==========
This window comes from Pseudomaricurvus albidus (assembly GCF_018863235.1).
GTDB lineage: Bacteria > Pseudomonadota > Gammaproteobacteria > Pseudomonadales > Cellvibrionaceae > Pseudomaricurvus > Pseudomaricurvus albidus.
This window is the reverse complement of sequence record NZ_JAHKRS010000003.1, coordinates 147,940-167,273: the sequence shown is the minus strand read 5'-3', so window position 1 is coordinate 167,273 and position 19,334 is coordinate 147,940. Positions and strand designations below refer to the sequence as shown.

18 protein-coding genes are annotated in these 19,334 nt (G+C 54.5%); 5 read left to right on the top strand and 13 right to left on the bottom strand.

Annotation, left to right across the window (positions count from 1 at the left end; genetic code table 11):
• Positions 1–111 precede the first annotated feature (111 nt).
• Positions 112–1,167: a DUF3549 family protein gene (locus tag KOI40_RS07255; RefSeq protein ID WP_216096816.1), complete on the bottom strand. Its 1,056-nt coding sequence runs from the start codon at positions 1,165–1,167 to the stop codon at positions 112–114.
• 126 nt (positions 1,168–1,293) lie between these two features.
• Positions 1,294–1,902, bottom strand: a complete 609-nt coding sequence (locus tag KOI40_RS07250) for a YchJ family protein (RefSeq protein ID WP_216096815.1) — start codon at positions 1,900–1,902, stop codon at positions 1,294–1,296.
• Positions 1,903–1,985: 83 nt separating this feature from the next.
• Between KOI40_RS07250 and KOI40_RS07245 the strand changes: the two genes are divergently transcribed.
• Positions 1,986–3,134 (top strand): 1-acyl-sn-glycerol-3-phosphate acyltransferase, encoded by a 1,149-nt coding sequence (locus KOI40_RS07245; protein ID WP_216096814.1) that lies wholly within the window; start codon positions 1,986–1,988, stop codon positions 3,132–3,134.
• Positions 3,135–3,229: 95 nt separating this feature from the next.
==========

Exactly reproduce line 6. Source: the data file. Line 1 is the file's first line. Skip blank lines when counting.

• Positions 1–111 precede the first annotated feature (111 nt).